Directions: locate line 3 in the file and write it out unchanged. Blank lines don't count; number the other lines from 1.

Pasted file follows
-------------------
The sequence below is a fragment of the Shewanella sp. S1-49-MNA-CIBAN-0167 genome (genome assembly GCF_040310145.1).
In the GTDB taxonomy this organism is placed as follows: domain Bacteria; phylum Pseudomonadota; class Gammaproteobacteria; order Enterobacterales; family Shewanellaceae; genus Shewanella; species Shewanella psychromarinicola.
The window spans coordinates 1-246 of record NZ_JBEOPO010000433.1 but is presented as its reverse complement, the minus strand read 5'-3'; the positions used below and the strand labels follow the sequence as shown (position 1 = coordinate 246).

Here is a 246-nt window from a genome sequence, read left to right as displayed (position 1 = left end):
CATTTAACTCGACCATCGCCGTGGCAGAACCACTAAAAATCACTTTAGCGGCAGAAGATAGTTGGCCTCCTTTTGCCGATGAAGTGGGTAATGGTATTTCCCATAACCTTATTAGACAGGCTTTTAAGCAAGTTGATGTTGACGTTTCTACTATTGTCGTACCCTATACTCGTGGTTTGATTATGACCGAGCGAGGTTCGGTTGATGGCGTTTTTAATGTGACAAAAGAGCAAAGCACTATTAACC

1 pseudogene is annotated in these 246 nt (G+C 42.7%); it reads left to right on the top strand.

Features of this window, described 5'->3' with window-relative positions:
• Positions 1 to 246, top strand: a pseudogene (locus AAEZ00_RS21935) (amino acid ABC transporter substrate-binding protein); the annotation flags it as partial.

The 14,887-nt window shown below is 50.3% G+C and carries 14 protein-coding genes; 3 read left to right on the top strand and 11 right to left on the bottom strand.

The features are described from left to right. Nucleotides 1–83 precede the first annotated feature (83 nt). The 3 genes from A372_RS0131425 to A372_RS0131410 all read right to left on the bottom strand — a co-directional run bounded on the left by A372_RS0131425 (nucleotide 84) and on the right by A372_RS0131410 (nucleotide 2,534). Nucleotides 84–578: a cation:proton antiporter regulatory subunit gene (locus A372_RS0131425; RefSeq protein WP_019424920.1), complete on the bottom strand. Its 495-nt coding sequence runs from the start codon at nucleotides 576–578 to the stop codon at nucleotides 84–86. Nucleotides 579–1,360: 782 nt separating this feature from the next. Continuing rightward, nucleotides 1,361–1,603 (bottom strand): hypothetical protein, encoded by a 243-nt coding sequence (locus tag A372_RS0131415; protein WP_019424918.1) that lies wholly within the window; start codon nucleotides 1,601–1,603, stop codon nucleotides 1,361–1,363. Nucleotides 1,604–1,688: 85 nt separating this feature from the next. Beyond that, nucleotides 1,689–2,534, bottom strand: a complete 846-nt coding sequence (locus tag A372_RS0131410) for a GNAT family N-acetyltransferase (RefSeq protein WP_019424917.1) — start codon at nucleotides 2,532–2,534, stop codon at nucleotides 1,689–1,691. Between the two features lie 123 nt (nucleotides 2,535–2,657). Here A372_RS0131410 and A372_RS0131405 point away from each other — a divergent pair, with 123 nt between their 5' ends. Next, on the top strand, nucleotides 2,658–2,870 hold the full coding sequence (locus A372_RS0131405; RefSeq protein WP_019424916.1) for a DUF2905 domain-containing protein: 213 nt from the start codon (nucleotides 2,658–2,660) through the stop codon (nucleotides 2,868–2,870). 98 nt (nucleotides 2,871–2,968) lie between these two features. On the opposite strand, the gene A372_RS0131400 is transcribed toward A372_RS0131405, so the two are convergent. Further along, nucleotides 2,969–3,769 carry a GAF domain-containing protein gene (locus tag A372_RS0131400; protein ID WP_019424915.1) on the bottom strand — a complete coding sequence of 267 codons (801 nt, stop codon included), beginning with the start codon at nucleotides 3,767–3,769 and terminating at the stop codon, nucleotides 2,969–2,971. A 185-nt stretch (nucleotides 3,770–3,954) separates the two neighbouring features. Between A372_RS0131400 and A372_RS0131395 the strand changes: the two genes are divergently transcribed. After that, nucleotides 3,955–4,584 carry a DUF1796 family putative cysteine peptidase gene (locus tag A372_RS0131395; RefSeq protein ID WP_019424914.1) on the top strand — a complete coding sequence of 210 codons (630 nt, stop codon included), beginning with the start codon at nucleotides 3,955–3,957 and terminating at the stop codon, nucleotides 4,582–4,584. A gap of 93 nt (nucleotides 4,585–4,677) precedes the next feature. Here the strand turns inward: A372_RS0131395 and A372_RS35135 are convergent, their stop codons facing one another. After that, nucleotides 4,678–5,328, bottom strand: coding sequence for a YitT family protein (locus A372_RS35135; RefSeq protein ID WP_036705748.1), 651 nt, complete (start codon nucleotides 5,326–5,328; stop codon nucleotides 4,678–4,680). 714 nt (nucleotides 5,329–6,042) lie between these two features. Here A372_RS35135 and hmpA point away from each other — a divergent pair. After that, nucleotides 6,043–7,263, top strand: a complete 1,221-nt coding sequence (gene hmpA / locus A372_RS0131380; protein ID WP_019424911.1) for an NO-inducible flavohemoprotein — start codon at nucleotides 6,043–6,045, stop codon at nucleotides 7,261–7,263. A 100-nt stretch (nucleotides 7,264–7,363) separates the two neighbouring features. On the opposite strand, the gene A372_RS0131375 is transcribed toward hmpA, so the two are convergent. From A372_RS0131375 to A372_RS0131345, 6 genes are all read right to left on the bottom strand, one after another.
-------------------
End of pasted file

The window spans coordinates 1-246 of record NZ_JBEOPO010000433.1 but is presented as its reverse complement, the minus strand read 5'-3'; the positions used below and the strand labels follow the sequence as shown (position 1 = coordinate 246).